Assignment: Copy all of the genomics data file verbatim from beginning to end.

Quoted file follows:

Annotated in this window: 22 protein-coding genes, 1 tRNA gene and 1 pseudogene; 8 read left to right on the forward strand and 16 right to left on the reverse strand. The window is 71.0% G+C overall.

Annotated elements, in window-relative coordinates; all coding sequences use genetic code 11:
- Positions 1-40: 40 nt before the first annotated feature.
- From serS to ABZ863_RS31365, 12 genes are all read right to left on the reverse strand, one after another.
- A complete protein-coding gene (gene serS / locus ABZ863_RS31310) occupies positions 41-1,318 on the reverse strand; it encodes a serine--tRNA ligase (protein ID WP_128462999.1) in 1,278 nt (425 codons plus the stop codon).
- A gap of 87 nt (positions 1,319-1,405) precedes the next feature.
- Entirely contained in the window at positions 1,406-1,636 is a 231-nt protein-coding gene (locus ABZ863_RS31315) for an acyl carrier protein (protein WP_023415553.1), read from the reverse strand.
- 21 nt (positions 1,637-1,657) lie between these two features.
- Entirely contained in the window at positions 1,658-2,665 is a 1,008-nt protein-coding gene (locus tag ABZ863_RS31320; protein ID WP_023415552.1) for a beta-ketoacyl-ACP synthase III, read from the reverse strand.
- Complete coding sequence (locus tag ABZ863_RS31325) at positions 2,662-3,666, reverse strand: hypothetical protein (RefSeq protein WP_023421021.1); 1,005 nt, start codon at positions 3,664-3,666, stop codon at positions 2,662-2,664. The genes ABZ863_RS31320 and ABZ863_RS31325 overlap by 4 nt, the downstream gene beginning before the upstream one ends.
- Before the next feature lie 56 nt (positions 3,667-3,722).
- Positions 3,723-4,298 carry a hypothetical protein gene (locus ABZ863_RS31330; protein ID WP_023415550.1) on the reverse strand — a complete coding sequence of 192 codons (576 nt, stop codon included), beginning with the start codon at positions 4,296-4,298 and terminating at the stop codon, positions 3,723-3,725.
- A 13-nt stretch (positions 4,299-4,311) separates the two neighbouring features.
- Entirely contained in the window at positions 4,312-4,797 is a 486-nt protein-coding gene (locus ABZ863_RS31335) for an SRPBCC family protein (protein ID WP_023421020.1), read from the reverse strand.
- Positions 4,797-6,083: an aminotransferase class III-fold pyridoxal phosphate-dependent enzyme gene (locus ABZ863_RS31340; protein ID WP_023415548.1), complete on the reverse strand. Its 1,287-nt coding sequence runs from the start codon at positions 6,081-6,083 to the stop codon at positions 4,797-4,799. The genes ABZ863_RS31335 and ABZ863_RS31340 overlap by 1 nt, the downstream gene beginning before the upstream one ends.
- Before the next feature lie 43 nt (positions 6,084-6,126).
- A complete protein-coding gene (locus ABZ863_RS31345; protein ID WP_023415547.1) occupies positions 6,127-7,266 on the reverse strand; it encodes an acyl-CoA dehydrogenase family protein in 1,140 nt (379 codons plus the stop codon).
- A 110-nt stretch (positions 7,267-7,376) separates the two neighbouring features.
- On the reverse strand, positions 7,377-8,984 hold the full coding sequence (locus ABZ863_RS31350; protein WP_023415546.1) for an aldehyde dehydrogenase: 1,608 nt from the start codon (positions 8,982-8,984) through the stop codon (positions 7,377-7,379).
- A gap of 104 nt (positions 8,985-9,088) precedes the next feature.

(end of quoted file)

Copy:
Annotated in this window: 22 protein-coding genes, 1 tRNA gene and 1 pseudogene; 8 read left to right on the forward strand and 16 right to left on the reverse strand. The window is 71.0% G+C overall.

Annotated elements, in window-relative coordinates; all coding sequences use genetic code 11:
- Positions 1-40: 40 nt before the first annotated feature.
- From serS to ABZ863_RS31365, 12 genes are all read right to left on the reverse strand, one after another.
- A complete protein-coding gene (gene serS / locus ABZ863_RS31310) occupies positions 41-1,318 on the reverse strand; it encodes a serine--tRNA ligase (protein ID WP_128462999.1) in 1,278 nt (425 codons plus the stop codon).
- A gap of 87 nt (positions 1,319-1,405) precedes the next feature.
- Entirely contained in the window at positions 1,406-1,636 is a 231-nt protein-coding gene (locus ABZ863_RS31315) for an acyl carrier protein (protein WP_023415553.1), read from the reverse strand.
- 21 nt (positions 1,637-1,657) lie between these two features.
- Entirely contained in the window at positions 1,658-2,665 is a 1,008-nt protein-coding gene (locus tag ABZ863_RS31320; protein ID WP_023415552.1) for a beta-ketoacyl-ACP synthase III, read from the reverse strand.
- Complete coding sequence (locus tag ABZ863_RS31325) at positions 2,662-3,666, reverse strand: hypothetical protein (RefSeq protein WP_023421021.1); 1,005 nt, start codon at positions 3,664-3,666, stop codon at positions 2,662-2,664. The genes ABZ863_RS31320 and ABZ863_RS31325 overlap by 4 nt, the downstream gene beginning before the upstream one ends.
- Before the next feature lie 56 nt (positions 3,667-3,722).
- Positions 3,723-4,298 carry a hypothetical protein gene (locus ABZ863_RS31330; protein ID WP_023415550.1) on the reverse strand — a complete coding sequence of 192 codons (576 nt, stop codon included), beginning with the start codon at positions 4,296-4,298 and terminating at the stop codon, positions 3,723-3,725.
- A 13-nt stretch (positions 4,299-4,311) separates the two neighbouring features.
- Entirely contained in the window at positions 4,312-4,797 is a 486-nt protein-coding gene (locus ABZ863_RS31335) for an SRPBCC family protein (protein ID WP_023421020.1), read from the reverse strand.
- Positions 4,797-6,083: an aminotransferase class III-fold pyridoxal phosphate-dependent enzyme gene (locus ABZ863_RS31340; protein ID WP_023415548.1), complete on the reverse strand. Its 1,287-nt coding sequence runs from the start codon at positions 6,081-6,083 to the stop codon at positions 4,797-4,799. The genes ABZ863_RS31335 and ABZ863_RS31340 overlap by 1 nt, the downstream gene beginning before the upstream one ends.
- Before the next feature lie 43 nt (positions 6,084-6,126).
- A complete protein-coding gene (locus ABZ863_RS31345; protein ID WP_023415547.1) occupies positions 6,127-7,266 on the reverse strand; it encodes an acyl-CoA dehydrogenase family protein in 1,140 nt (379 codons plus the stop codon).
- A 110-nt stretch (positions 7,267-7,376) separates the two neighbouring features.
- On the reverse strand, positions 7,377-8,984 hold the full coding sequence (locus ABZ863_RS31350; protein WP_023415546.1) for an aldehyde dehydrogenase: 1,608 nt from the start codon (positions 8,982-8,984) through the stop codon (positions 7,377-7,379).
- A gap of 104 nt (positions 8,985-9,088) precedes the next feature.